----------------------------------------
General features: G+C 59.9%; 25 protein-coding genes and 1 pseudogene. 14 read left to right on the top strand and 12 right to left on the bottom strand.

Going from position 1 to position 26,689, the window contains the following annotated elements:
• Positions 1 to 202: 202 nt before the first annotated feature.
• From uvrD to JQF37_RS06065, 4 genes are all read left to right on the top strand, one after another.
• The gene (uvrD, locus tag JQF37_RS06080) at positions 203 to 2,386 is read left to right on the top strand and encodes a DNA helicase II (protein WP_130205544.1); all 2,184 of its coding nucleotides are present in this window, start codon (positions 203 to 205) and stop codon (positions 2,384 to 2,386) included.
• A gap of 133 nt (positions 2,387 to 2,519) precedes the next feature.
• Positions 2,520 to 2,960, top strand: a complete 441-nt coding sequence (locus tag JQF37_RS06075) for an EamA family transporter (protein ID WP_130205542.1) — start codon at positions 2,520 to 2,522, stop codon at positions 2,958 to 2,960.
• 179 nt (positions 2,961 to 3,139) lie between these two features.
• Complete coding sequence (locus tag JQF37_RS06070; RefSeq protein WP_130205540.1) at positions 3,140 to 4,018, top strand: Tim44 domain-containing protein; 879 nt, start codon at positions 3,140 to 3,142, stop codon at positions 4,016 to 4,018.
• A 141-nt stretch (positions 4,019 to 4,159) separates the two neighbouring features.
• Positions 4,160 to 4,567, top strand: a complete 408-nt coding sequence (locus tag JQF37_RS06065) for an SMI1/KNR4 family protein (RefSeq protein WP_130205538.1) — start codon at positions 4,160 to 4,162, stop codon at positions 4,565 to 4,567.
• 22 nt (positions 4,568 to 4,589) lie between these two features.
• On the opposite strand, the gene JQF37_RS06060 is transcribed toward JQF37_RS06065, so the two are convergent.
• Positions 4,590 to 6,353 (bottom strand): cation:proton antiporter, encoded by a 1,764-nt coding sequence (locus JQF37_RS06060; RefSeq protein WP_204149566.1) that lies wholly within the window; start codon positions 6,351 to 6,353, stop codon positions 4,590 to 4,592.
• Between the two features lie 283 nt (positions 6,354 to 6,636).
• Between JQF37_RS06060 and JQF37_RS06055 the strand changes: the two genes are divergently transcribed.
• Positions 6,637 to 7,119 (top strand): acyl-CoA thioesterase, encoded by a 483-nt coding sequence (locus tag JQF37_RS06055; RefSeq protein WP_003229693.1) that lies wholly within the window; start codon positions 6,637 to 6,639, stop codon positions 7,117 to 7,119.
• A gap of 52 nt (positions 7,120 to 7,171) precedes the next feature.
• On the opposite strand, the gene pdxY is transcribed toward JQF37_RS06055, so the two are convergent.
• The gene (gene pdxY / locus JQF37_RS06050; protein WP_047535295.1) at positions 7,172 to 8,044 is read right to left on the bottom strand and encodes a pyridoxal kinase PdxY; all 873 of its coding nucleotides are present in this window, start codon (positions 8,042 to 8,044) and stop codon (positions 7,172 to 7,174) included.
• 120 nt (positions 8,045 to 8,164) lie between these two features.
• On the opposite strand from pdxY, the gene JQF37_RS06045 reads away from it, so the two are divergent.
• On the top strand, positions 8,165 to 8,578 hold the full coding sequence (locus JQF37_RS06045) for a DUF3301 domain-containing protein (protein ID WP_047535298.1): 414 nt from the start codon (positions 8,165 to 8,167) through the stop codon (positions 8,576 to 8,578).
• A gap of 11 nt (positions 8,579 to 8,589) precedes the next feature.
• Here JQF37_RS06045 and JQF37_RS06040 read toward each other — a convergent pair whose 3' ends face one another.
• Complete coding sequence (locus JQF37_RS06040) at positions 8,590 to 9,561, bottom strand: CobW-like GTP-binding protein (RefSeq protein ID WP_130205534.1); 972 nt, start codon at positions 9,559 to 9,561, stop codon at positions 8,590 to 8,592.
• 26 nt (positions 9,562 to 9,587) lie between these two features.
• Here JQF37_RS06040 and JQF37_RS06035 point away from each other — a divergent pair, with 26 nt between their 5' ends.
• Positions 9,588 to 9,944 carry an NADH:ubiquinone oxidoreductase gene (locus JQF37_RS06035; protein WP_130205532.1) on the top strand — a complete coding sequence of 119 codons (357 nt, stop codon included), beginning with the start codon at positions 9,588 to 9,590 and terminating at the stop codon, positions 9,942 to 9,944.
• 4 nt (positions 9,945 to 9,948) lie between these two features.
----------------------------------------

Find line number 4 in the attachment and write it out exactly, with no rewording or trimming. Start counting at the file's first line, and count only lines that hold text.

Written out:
• From uvrD to JQF37_RS06065, 4 genes are all read left to right on the top strand, one after another.